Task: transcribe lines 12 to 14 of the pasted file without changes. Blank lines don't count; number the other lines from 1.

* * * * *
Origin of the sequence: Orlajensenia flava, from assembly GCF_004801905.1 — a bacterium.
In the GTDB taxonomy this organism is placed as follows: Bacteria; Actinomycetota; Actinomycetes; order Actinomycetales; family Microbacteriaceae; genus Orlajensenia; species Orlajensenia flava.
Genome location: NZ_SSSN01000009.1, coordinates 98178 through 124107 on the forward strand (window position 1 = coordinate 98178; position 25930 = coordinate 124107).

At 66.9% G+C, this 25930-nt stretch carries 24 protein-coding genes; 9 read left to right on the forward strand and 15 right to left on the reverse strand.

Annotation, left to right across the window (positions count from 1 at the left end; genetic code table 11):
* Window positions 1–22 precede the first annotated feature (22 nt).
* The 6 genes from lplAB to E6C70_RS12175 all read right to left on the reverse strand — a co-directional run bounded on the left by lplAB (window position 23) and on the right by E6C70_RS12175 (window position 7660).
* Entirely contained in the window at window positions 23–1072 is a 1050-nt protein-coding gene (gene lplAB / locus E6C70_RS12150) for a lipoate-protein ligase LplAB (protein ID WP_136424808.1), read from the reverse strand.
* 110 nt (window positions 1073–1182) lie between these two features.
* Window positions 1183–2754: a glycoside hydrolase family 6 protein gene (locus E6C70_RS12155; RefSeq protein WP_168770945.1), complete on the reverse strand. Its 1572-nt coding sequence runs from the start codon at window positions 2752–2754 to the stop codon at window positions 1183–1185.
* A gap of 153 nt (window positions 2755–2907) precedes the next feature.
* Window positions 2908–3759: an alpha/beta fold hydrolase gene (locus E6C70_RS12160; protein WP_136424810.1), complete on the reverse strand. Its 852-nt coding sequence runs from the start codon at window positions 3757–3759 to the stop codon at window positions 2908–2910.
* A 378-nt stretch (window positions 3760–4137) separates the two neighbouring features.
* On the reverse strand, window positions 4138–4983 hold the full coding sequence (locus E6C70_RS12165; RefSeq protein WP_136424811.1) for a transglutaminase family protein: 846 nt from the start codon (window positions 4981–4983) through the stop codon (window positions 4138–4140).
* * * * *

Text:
* Window positions 2908–3759: an alpha/beta fold hydrolase gene (locus E6C70_RS12160; protein WP_136424810.1), complete on the reverse strand. Its 852-nt coding sequence runs from the start codon at window positions 3757–3759 to the stop codon at window positions 2908–2910.
* A 378-nt stretch (window positions 3760–4137) separates the two neighbouring features.
* On the reverse strand, window positions 4138–4983 hold the full coding sequence (locus E6C70_RS12165; RefSeq protein WP_136424811.1) for a transglutaminase family protein: 846 nt from the start codon (window positions 4981–4983) through the stop codon (window positions 4138–4140).